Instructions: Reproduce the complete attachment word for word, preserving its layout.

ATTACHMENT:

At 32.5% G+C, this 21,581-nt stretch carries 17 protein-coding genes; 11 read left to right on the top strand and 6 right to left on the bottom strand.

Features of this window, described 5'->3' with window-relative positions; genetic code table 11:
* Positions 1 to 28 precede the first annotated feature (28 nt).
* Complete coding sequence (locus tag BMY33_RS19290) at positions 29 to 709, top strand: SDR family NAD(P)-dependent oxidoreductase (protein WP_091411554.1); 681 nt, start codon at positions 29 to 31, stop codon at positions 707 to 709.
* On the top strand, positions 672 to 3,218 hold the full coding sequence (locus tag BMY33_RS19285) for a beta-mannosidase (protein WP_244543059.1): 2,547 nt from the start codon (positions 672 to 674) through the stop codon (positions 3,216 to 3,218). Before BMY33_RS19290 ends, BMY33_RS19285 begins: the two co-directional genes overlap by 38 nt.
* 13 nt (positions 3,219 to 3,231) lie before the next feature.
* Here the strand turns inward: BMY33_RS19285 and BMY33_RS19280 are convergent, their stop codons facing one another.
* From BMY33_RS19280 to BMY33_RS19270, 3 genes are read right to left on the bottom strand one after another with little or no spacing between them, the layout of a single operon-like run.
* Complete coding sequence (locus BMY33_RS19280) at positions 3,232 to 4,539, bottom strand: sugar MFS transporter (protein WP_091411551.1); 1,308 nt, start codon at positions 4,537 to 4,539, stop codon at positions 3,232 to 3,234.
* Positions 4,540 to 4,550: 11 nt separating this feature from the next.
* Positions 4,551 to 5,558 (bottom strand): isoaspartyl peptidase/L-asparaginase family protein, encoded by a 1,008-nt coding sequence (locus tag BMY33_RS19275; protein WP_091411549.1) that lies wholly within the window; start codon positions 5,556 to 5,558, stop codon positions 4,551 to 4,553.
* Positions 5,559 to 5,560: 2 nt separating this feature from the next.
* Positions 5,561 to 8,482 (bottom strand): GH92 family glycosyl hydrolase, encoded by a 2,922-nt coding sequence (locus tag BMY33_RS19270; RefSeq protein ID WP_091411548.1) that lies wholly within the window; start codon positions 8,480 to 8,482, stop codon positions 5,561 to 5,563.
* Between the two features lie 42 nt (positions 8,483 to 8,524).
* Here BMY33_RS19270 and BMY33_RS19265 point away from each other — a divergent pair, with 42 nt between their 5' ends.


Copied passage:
At 32.5% G+C, this 21,581-nt stretch carries 17 protein-coding genes; 11 read left to right on the top strand and 6 right to left on the bottom strand.

Features of this window, described 5'->3' with window-relative positions; genetic code table 11:
* Positions 1 to 28 precede the first annotated feature (28 nt).
* Complete coding sequence (locus tag BMY33_RS19290) at positions 29 to 709, top strand: SDR family NAD(P)-dependent oxidoreductase (protein WP_091411554.1); 681 nt, start codon at positions 29 to 31, stop codon at positions 707 to 709.
* On the top strand, positions 672 to 3,218 hold the full coding sequence (locus tag BMY33_RS19285) for a beta-mannosidase (protein WP_244543059.1): 2,547 nt from the start codon (positions 672 to 674) through the stop codon (positions 3,216 to 3,218). Before BMY33_RS19290 ends, BMY33_RS19285 begins: the two co-directional genes overlap by 38 nt.
* 13 nt (positions 3,219 to 3,231) lie before the next feature.
* Here the strand turns inward: BMY33_RS19285 and BMY33_RS19280 are convergent, their stop codons facing one another.
* From BMY33_RS19280 to BMY33_RS19270, 3 genes are read right to left on the bottom strand one after another with little or no spacing between them, the layout of a single operon-like run.
* Complete coding sequence (locus BMY33_RS19280) at positions 3,232 to 4,539, bottom strand: sugar MFS transporter (protein WP_091411551.1); 1,308 nt, start codon at positions 4,537 to 4,539, stop codon at positions 3,232 to 3,234.
* Positions 4,540 to 4,550: 11 nt separating this feature from the next.
* Positions 4,551 to 5,558 (bottom strand): isoaspartyl peptidase/L-asparaginase family protein, encoded by a 1,008-nt coding sequence (locus tag BMY33_RS19275; protein WP_091411549.1) that lies wholly within the window; start codon positions 5,556 to 5,558, stop codon positions 4,551 to 4,553.
* Positions 5,559 to 5,560: 2 nt separating this feature from the next.
* Positions 5,561 to 8,482 (bottom strand): GH92 family glycosyl hydrolase, encoded by a 2,922-nt coding sequence (locus tag BMY33_RS19270; RefSeq protein ID WP_091411548.1) that lies wholly within the window; start codon positions 8,480 to 8,482, stop codon positions 5,561 to 5,563.
* Between the two features lie 42 nt (positions 8,483 to 8,524).
* Here BMY33_RS19270 and BMY33_RS19265 point away from each other — a divergent pair, with 42 nt between their 5' ends.